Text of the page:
The roll-out of vaccinations against Covid-19 is a cause for rejoicing, and we pray that it will be orderly and rapid, that the population may be protected. And, as the month of February ended, the President addressed the nation again and brought us back down to Level One of lockdown. We must have been doing something right! Once again we are allowed to have up to 100 people at a “gathering” in a building as large as the Cathedral. This comes just as we are reverting to having two Sunday morning services, at 7:30 and 9:30 a.m. Roll up! There is plenty of room to come in and worship.
May God bless us all this Lent!
January is often a quiet and uneventful month at the Cathedral. “People and Places” usually has only one issue for the two summer holiday months, with most of the excitement recorded in December. But January 2021 was an exception, as with love, thanks and regret, we had to bid farewell to the Hunter family, which has been the “Deanery Family” for thirteen years.
After a long-planned and much needed family holiday at Great Brak River, Andrew, Claire, Rachel and Nicola Hunter arrived back here on 23 January, with less than two weeks before they were due to move to Cape Town. They were just in time for the special Eucharist service on Sunday 24 January, at which the Diocese of Grahamstown gave thanks for the ministry in the Diocese of the Dean and Revd Claire, with Bishop Ebenezer celebrating and preaching. It was a beautiful and moving service, despite the fact that due to the Level Three lockdown regulations, the whole event had to be streamed live via Facebook from the Cory Room. After the service the live-stream continued, with the Bishop paying tribute to the Hunters, and voice notes of appreciation and good wishes were played from representatives of the Diocesan Youth Guild, St Mary Magdalene Guild, AWF, Bernard Mizeki Guild, MU, the Chapter and diocesan clergy.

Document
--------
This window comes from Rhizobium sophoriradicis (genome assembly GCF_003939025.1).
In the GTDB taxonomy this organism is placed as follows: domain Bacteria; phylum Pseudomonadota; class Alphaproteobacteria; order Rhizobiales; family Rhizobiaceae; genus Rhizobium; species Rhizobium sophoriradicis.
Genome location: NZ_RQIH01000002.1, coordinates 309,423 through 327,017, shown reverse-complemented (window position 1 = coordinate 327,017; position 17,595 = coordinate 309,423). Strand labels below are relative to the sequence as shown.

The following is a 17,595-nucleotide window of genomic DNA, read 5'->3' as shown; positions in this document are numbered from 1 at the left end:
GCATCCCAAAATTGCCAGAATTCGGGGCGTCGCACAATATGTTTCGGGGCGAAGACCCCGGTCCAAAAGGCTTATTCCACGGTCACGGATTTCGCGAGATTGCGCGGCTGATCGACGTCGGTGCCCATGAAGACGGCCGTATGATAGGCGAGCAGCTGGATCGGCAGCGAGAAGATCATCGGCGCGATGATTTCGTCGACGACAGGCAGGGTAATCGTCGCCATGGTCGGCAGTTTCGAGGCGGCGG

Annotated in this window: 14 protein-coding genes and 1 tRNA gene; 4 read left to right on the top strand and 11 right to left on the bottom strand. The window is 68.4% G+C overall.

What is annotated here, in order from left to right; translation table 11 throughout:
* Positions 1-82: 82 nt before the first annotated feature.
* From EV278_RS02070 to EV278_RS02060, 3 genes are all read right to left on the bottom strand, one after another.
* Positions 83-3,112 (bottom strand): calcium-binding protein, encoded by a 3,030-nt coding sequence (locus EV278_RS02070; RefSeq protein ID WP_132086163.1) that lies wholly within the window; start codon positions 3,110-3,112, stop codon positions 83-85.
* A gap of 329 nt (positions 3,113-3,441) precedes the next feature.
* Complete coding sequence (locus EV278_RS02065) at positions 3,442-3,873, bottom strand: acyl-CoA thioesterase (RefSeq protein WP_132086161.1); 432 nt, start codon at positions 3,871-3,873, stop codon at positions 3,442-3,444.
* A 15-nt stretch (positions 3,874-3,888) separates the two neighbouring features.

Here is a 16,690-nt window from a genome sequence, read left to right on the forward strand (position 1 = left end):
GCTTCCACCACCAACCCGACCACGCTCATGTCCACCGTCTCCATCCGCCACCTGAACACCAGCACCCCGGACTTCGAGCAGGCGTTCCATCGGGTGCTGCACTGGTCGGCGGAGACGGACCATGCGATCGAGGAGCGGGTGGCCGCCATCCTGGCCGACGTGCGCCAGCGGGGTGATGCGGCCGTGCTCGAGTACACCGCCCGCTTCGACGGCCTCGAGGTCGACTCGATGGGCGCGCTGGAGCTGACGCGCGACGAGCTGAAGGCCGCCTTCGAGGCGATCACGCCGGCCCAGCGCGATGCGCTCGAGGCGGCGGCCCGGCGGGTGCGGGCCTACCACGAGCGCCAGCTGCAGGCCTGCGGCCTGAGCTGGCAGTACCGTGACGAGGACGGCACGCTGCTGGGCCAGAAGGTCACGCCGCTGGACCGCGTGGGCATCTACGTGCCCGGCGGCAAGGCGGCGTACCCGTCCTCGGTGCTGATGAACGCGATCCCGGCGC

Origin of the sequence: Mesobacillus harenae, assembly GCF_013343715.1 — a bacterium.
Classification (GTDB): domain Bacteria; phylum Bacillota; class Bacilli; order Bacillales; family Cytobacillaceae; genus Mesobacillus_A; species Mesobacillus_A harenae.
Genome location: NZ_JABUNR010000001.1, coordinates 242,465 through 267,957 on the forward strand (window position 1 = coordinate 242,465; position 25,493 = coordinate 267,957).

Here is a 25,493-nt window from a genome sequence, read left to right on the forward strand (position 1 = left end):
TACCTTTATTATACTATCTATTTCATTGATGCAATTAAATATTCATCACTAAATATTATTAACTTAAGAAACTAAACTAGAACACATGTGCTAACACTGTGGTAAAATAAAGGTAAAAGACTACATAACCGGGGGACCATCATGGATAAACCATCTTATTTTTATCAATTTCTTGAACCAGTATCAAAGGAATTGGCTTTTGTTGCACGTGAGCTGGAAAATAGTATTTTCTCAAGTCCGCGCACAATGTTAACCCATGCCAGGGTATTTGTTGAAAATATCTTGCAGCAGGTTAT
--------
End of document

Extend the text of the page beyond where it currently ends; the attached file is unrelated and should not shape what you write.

Kutlwano Kepadisa (Kepa) also went away during January, and spent a most refreshing ten days in silent retreat in Worcester. He returned full of energy for the new year, which he will need – the Parish Council has appointed him Director of Music and Precentor of the Cathedral! Kepa succeeds Cameron Luke as Director of Music. A brilliant organist, Cameron brought many gifts and talents to the Cathedral and the choir. We thank him for all that he has contributed to the life of the Cathedral. The Parish Council has released him from the position of Director of Music, but we hope that he will continue to tutor the organ scholars and be available to play the organ. Kepa has served a long “apprenticeship”, beginning as a Choir Intern under A-J Bethke. From 2017 until the present he has either been in charge of the music or assisting the Director, as well as conducting other choirs, including the award-winning Makhanda Kwantu Choir which he founded. He still has the final year of his Rhodes degree ahead of him, but we congratulate him on good results in 2020, despite all the challenges. We also congratulate him on his new appointment, and ask God’s blessing on him in this important work.
31 January saw the Hunters’ final services at the Cathedral, although again they had to be conducted in the Cory Room and streamed live, using on this occasion Zoom as well as Facebook. For the morning service Kepa proved his worth as a technician as well as a musician, in producing the most professional live-streamed service yet to come from the Cathedral. Andrew Hunter celebrated the Eucharist, and preached his last sermon as Dean. The marimba players appeared in a video, accompanying a setting of the Kyrie which their Director, Asakhe Cuntsulana, had written for the occasion. Kepa sent out an appeal to his chorister friends, and within less than a day had produced a “virtual choir” anthem, “May the road rise to meet you”. For those who don’t know how this works, each chorister receives the music and a backing track which gives their tune, and, most importantly, the beat. They then use two devices, e.g. a computer to play the backing quietly to them via headphones, and a phone to record their voice. After many “takes”, the singer may be satisfied enough to send their best effort back to the Director. This particular singer was shocked to find that the “Choir” in the event consisted of just eight voices, but amazed at how good we sounded – no doubt the result of our Director’s editing skills. At the end of the service voice-note tributes were played from a number of parish representatives: June Venn (Sacristans), Lunga Dongwana (clergy), Nomakwezi Gabavana (MU), Paul Walters, Tandiwe Gabavana (Youth), Kepa (Music), Theo Duxbury (Churchwardens) and Sub-Dean Mzinzisi Dyantyi.